A Custom Crush facility for vineyards and winemaker in the Southern Oregon AVAs, Pallet is a perfect urban winery. Poured concrete, old growth Fir beams, stainless steel and lots of barrels create the look and feel of this facility. This place affords the best mix of access for wineries and customers in an urban setting and will work wonders to help revitalize the central area of Medford, along with 38 Central and all the other up and coming ventures. Before I left Linda gave a bottle of L.Donavan Wines: '08 Mourvedre for the auction. Mourvedre, is a native to Spain, where it is known as Monastrell, and is second only to Grenache in importance. From the Spanish town of Murviedro, near Valencia, Mourvèdre was brought to Provence in the late Middle Ages where, prior to the phylloxera invasion at the end of the 19th century, it was the dominant varietal. here is what she says about it on her web site:
Grapes sourced at Corner Vineyard, Ashland, Ore. Developed in 2001, this vineyard is near to my heart – because I planted it. After several vintages, I fully understand what the fruit from this site needs in the winery: a little new oak, a natural fermentation and a major dose of patience. Not usually a stand-alone variety – it’s the M in increasingly popular blend GSM, Grenache Syrah Mourvedre – I find the earthy mushroom, savory umami and dried cherry characteristics incredibly appealing. Made in a lighter style with bright, natural acid to complement many contemporary cuisines. Currently available: 130 cases remain as of March 2011.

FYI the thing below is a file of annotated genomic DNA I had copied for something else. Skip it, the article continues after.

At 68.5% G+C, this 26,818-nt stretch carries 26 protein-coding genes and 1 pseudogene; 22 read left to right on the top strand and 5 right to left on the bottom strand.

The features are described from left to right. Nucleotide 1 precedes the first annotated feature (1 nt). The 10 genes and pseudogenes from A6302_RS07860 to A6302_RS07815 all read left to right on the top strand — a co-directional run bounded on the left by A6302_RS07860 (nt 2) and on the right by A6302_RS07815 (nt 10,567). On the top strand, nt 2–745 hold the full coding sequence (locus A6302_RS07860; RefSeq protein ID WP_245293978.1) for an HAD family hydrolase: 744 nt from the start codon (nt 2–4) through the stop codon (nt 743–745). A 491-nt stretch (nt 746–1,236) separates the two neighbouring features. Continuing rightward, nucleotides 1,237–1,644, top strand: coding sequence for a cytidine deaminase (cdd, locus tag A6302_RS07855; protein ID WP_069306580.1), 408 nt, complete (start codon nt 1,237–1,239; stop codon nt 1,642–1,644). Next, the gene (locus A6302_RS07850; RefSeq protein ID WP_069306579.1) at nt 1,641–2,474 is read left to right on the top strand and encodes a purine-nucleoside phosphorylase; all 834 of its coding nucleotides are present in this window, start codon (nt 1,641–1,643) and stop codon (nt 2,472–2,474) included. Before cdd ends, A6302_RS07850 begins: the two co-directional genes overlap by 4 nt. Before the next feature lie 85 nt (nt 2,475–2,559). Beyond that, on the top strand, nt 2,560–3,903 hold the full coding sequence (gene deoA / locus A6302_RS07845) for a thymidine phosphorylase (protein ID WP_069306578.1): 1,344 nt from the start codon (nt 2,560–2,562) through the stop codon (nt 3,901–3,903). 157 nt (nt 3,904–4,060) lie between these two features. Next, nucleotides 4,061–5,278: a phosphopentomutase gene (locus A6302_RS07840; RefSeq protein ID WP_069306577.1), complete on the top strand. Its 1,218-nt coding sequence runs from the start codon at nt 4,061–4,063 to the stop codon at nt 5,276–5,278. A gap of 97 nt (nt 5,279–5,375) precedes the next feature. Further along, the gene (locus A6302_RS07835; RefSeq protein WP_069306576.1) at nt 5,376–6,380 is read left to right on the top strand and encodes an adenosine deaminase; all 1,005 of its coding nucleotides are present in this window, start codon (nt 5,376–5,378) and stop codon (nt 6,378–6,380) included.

This wine grape is big and meaty with dark spice and is used in blends to add structure and boldness. Alone it takes on a more subtle and complex character. Lovely wine! Ashland is a short hop south and I wanted to get down there before the tasting traffic heated up so I stopped for a coffee and settled in for the scenic drive.
I arrived at Wiesingers at about 10:00 and found Robert getting ready for the crowds. He was busy but donated a bottle of their blended red, Petite Pompadour. This is an elegant Bordeaux-style blend this medium bodied wine is blended in the Bordeaux style using Cabernet Franc, Merlot, Cabernet Sauvignon, and Malbec. After a trip to Talent I stopped at Eden Vale for a quick visit and to pick up a bottle of the : '07 Midsummer's Cuvee, and to take some pictures of the oldest pear orchard in Oregon.